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Joplin High School Enjoys Its First Day Of Classes On Time

Wednesday was the first day of classes for Joplin High School, and so begins a sense of normalcy for residents devastated by the May 22ndtornado that leveled a third of the city. KSMU’s Samuel Crowe was at each of the high school’s two campuses, and spoke with students and faculty on what the new semester means for the community.

[Sound: cafeteria noises]

As upperclassmen eat lunch at the new Joplin High cafeteria, some things are getting back to normal. Students browse their smartphones while munching on pizza, others scan the crowd, trays in hand, in search of their friends. It’s been almost three months since the tornado destroyed the old high school, and many were unsure if the fall semester would start on time. But 87 days later, a new school stands in an old mall department store. 17-year-old senior Lexi Willcoxon says students are amazed that school started on time.

“Whenever you heard that our high school was hit, and it was huge, and it barely fit all of us, the fact that we’re going to go to school on time was just mindboggling. Nobody really thought we could go back to school anytime soon,” said Willcoxon.

The campus in the old department store is for 11thand 12thgraders. It features brand new Smart Boards for teachers, a think tank for students, interactive TVs, a coffee shop, and a tech center. Journalism teacher Mary Crane says none of the students expected the new school to be this nice.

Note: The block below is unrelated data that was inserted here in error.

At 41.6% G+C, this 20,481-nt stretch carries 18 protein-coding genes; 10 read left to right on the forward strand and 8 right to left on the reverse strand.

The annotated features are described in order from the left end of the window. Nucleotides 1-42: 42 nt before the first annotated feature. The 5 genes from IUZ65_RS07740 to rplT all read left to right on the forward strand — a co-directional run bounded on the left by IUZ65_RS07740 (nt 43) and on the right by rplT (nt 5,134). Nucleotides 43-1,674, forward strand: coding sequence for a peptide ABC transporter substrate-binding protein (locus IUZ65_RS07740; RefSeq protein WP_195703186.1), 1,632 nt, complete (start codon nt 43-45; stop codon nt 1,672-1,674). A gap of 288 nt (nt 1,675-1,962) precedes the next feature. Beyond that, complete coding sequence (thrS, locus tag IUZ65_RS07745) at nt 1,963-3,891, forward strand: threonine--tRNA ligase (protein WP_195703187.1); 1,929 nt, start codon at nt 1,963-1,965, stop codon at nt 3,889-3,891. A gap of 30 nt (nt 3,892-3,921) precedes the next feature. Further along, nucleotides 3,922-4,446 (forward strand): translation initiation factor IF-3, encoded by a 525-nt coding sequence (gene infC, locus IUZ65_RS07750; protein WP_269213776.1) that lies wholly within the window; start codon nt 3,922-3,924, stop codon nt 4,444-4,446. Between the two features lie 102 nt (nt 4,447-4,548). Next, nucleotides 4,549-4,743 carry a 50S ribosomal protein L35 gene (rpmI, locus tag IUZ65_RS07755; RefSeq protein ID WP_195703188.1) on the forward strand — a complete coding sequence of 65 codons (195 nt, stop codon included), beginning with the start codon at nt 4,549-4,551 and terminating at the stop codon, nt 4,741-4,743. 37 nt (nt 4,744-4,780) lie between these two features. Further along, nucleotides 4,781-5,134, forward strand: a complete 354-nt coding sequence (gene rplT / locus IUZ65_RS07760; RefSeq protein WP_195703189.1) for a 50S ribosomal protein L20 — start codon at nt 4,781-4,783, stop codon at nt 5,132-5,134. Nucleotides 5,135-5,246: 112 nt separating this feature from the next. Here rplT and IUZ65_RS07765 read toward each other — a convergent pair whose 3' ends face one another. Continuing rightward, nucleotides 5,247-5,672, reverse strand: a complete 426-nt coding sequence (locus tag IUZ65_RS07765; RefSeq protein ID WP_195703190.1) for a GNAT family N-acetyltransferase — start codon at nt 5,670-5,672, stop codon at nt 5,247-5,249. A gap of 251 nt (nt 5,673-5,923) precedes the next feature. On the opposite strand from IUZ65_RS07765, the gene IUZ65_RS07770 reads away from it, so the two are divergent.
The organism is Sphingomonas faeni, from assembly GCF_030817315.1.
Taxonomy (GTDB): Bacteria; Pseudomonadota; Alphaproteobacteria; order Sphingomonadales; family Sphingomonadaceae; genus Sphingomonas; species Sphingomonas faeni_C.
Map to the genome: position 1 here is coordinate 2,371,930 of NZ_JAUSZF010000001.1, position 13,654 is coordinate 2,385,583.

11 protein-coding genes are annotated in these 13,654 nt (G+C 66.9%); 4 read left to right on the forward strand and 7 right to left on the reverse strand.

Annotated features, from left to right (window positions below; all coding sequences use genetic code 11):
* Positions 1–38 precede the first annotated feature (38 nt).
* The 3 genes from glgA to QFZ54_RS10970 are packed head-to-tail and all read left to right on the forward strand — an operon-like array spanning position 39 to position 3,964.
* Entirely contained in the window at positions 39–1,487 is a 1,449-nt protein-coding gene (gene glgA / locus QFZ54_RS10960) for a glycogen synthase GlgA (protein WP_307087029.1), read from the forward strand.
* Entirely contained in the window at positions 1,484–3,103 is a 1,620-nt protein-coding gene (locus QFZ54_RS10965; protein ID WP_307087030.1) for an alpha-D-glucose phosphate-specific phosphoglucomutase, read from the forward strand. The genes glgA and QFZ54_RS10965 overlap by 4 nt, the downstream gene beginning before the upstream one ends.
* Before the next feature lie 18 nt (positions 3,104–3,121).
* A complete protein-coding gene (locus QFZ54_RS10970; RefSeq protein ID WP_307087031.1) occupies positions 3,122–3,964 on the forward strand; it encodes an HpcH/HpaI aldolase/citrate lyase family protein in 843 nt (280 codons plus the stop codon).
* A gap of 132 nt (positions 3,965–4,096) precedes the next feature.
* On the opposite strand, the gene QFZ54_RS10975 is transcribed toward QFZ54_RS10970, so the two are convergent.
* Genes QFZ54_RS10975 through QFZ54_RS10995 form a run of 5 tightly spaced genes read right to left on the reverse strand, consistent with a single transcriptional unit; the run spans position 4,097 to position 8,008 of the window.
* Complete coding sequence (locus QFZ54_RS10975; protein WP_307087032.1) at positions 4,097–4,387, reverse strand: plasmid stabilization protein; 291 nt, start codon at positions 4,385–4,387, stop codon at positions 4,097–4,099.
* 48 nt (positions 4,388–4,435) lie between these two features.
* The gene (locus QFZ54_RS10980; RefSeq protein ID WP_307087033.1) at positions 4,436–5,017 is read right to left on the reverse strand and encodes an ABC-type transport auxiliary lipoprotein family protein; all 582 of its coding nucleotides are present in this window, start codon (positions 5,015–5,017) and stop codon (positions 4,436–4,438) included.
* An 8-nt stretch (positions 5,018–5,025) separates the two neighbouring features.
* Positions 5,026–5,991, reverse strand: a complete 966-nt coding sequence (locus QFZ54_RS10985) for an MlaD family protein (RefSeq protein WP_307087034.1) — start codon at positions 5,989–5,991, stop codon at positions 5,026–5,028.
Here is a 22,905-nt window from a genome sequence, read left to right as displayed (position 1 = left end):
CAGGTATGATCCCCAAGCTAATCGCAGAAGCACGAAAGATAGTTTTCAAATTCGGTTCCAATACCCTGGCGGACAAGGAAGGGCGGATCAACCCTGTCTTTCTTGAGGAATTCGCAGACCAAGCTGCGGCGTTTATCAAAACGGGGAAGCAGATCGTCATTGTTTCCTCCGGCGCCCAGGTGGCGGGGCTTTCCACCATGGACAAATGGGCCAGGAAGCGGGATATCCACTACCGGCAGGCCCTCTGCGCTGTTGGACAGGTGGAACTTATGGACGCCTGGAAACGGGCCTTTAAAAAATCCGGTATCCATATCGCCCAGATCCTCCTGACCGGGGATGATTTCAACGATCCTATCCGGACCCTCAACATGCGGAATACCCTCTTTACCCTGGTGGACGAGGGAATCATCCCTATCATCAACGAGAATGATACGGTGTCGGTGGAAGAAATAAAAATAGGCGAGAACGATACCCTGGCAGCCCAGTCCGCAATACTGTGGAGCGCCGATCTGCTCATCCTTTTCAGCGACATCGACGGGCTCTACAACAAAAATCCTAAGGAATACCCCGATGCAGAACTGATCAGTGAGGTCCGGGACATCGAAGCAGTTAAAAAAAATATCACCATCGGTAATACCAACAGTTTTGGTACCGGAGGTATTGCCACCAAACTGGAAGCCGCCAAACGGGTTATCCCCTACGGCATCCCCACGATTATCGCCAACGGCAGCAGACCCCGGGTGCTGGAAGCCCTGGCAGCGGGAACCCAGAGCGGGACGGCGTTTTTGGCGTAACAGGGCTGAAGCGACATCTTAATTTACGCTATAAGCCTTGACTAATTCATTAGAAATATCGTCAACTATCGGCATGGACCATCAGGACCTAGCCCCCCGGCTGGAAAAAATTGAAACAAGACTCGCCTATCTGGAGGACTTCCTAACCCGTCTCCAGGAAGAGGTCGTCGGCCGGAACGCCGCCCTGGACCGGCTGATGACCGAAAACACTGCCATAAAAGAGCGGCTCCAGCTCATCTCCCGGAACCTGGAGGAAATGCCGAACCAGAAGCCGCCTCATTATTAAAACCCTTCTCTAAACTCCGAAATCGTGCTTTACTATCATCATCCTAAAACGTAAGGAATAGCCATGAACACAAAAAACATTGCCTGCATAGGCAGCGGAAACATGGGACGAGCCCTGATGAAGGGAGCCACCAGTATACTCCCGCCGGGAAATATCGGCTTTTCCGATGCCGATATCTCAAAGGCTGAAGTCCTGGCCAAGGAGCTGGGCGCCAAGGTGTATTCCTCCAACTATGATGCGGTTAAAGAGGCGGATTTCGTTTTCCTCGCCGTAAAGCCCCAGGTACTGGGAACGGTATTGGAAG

“I think they thought it would just be these makeshift walls and little cubicles that they would have to function in, and they were just blown away by what is all here, all the technology, and how nice the furniture is, and I think it’s really been a big encouragement to them that the school district has wanted to invest in a facility this nice, even though it’s a temporary lodging for us,” Crane said. 

Another new change is brand new Apple laptops for all the high schoolers, eliminating the need for textbooks and pencils.  17-year-old junior Tucker Sharp is one of the students who’s appreciative of all the efforts made by the school district.

“Just looking at how nice this is in 87 days, our new high school is probably going to be awesome. It definitely gives a sense of hope, and it’s pretty amazing that all this was done for us,” said Sharp.

[Sound:  Memorial school cafeteria noise]

Over at the Memorial school campus, where the freshmen and sophomores go, Principal Dr. Terry Sachetta says this new technology is a sign that the community is moving forward together.

“I think our school system has to be a leader in the community to help provide hope and to get kids back to normal, and families feeling back to normal, and get a routine in where we can teach our students and they can learn and they can progress with their lives. And a lot of times, we sat and thought about it ourselves, this is a very difficult task, but the fact is we got a lot of help from a lot of people, and that’s why we’re here today,” said Sachetta.

Sachetta estimates that it will take three years to plan and construct a permanent high school for the students. For KSMU News, I’m Samuel Crowe.